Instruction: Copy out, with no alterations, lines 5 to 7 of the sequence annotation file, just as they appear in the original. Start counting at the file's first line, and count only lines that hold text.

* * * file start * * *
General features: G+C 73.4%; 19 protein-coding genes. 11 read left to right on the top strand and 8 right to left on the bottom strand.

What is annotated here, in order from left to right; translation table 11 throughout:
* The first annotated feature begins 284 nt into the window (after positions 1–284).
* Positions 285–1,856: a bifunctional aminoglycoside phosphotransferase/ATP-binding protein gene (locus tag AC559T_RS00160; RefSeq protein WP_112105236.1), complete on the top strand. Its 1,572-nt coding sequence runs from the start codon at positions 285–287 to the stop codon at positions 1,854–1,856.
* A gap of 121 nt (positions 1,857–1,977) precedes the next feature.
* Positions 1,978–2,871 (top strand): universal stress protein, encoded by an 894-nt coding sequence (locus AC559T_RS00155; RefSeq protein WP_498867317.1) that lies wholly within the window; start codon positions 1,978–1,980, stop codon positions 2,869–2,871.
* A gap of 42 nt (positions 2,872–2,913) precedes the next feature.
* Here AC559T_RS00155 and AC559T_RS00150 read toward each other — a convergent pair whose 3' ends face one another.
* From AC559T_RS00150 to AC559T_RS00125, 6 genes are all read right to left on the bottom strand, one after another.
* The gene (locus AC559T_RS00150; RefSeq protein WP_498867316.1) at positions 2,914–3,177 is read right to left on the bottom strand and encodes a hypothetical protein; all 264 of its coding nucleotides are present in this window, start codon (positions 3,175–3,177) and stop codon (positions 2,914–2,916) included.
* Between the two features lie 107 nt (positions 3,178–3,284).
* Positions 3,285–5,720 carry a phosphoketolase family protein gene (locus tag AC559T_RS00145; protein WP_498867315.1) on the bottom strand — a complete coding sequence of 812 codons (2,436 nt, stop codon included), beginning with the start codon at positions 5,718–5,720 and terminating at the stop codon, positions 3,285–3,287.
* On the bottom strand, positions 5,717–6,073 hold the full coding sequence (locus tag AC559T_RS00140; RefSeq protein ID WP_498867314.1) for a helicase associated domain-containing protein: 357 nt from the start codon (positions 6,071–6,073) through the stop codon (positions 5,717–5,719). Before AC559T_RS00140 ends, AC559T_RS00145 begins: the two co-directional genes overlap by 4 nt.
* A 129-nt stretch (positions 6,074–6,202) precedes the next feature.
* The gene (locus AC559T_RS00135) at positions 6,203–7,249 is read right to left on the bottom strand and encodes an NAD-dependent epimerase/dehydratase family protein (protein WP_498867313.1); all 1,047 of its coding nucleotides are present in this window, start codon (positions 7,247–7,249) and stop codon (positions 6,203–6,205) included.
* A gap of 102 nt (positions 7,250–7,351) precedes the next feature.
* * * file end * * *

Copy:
* A gap of 121 nt (positions 1,857–1,977) precedes the next feature.
* Positions 1,978–2,871 (top strand): universal stress protein, encoded by an 894-nt coding sequence (locus AC559T_RS00155; RefSeq protein WP_498867317.1) that lies wholly within the window; start codon positions 1,978–1,980, stop codon positions 2,869–2,871.
* A gap of 42 nt (positions 2,872–2,913) precedes the next feature.